News Update on Plasmodium Berghei Research: Jan – 2020

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News Update on Plasmodium Berghei Research: Jan – 2020

January 6, 2020 Microbiology 0

Drug resistance in Plasmodium bergheiVincke and Lips, 1948. I. Chloroquine resistance

By treating mice infected with Plasmodium bergheiVincke and Lips, 1948, with increasing doses of chloroquine parenterally, a strain (RC) was developed which was immune to the utmost dose of the drug which the host could tolerate. The ED50 (dose which produced a 50% suppression of parasitaemia by the 5th day after infection when given during the primary four days) of chloroquine within the normal (N) strain was 2.45 mg. per kilogram weight . That of the RC strain was >60 times greater. The RC strain also exhibited clear cross-resistance to amodiaquine, mepacrine, and quinine that the ED50s were >70, ~ 65, and >6 times those of the N strain, and a small but significant resistance to primaquine. [1]

Intravital Observation of Plasmodium berghei Sporozoite Infection of the Liver

Plasmodium sporozoite invasion of liver cells has been a particularly elusive event to review . within the prevailing model, sporozoites enter the liver by passing through Kupffer cells, but this model was based solely on incidental observations in fixed specimens and on biochemical and physiological data. to get direct information on the dynamics of sporozoite infection of the liver, we infected live mice with red or green fluorescent Plasmodium berghei sporozoites and monitored their behavior using intravital microscopy. Digital recordings show that sporozoites entering a liver lobule abruptly adhere to the sinusoidal cell layer, suggesting a high-affinity interaction. They glide along the sinusoid, with or against the bloodstream, to a Kupffer cell, and, by slowly pushing through a constriction, traverse across the space of Disse. Once inside the liver parenchyma, sporozoites move rapidly for several minutes, traversing several hepatocytes, until ultimately settling within a final one. [2]

Development of infectivity by the Plasmodium berghei sporozoite.

Studies were done on the event of infectivity during ontogeny of the sporozoite of the rodent plasmodium , Plasmodium berghei. Populations of sporozoites were separated from the oocysts, the hemocoel, and therefore the salivary glands, with special precautions being taken to avoid cross-contamination between the various populations. The results indicated that populations of exocrine gland sporozoites were quite 10,000 times as infective as populations of oocyst sporozoites from an equivalent mosquitoes. the event of this infectivity appears to be asynchronous, in some cases happening within the hemocoel, while in other cases not occurring until after the sporozoites have invaded the salivary glands. Thus, the event of infectivity seems to be time-dependent instead of site-dependent. [3]

Nuclear Pore Complex Components in the Malaria Parasite Plasmodium berghei

The nuclear pore complex (NPC) may be a large macromolecular assembly of around 30 different proteins, so-called nucleoporins (Nups). Embedded within the nuclear envelope the NPC mediates bi-directional exchange between the cytoplasm and therefore the nucleus and plays a task in transcriptional regulation that’s poorly understood. NPCs display modular arrangements with an overall structure that’s generally conserved among many eukaryotic phyla. However, Nups of yeast or human origin show little primary sequence conservation with those from early-branching protozoans leaving those of the plasmodium unrecognized. [4]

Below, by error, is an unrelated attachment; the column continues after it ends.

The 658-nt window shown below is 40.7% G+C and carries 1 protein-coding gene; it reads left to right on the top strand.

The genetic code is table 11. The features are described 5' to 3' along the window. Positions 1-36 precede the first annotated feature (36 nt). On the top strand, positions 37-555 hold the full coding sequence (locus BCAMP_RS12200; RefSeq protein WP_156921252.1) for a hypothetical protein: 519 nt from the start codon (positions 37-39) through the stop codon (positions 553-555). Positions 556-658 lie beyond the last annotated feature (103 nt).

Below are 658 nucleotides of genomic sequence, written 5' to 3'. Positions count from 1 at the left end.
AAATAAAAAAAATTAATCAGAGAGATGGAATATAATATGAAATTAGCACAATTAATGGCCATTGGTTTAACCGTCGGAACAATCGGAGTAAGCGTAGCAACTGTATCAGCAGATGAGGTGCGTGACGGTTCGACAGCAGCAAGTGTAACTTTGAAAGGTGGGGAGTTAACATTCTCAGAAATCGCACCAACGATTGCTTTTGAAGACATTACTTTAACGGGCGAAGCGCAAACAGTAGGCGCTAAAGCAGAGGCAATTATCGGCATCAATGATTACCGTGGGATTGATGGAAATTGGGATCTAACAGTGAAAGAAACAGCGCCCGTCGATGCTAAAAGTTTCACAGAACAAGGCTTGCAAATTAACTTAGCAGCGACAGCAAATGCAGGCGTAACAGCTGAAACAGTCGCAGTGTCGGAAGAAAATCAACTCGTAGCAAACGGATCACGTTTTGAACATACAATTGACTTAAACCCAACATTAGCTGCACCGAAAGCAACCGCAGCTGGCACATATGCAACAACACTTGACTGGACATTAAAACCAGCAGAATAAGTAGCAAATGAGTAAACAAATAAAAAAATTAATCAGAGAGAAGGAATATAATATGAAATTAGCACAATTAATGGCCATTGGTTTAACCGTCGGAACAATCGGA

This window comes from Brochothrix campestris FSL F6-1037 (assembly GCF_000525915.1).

Effect of Methanolic Leaf Extract of Carica papaya on Plasmodium berghei Infection in Albino Mice

Aim: The work was designed to research the antmalarial activity of methanolic leaf extract of papaya on Plasmodium berghei NK65 strain infection in vivo .

Place and Duration of Study: Department of Biochemistry and National Institute of Pharmaceutical Research and Development, Abuja, Nigeria, between August and October 2016.

Materials and Method: Twenty five mice were intraperitoneally infected with chloroquine sensitive P. berghei strain and shared into 5 equal groups. Group 1 mice were infected and administered only normal saline (negative control). Groups 2, 3 and 4 were treated, after infection, with 100, 200 and 400 mg extract/kg weight of mouse respectively while group 5 was treated with 5 mg chloroquine /kg weight . The phytochemical constituents of the plant extract were evaluated. [5]


[1] Peters, W., 1965. Drug resistance in Plasmodium berghei. I. Chloroquine resistance. Experimental parasitology, 17(1), (Web Link)

[2] Frevert, U., Engelmann, S., Zougbédé, S., Stange, J., Ng, B., Matuschewski, K., Liebes, L. and Yee, H., 2005. Intravital observation of Plasmodium berghei sporozoite infection of the liver. PLoS biology, 3(6), (Web Link)

[3] Vanderberg, J.P., 1975. Development of infectivity by the Plasmodium berghei sporozoite. The Journal of parasitology, 61(1), (Web Link)

[4] Nuclear Pore Complex Components in the Malaria Parasite Plasmodium berghei
Jessica Kehrer, Claudia Kuss, Amparo Andres-Pons, Anna Reustle, Noa Dahan, Damien Devos, Mikhail Kudryashev, Martin Beck, Gunnar R. Mair & Friedrich Frischknecht
Scientific Reports volume 8, (Web Link)

[5] Y. Longdet, I. and A. Adoga, E. (2017) “Effect of Methanolic Leaf Extract of Carica papaya on Plasmodium berghei Infection in Albino Mice”, European Journal of Medicinal Plants, 20(1), (Web Link)


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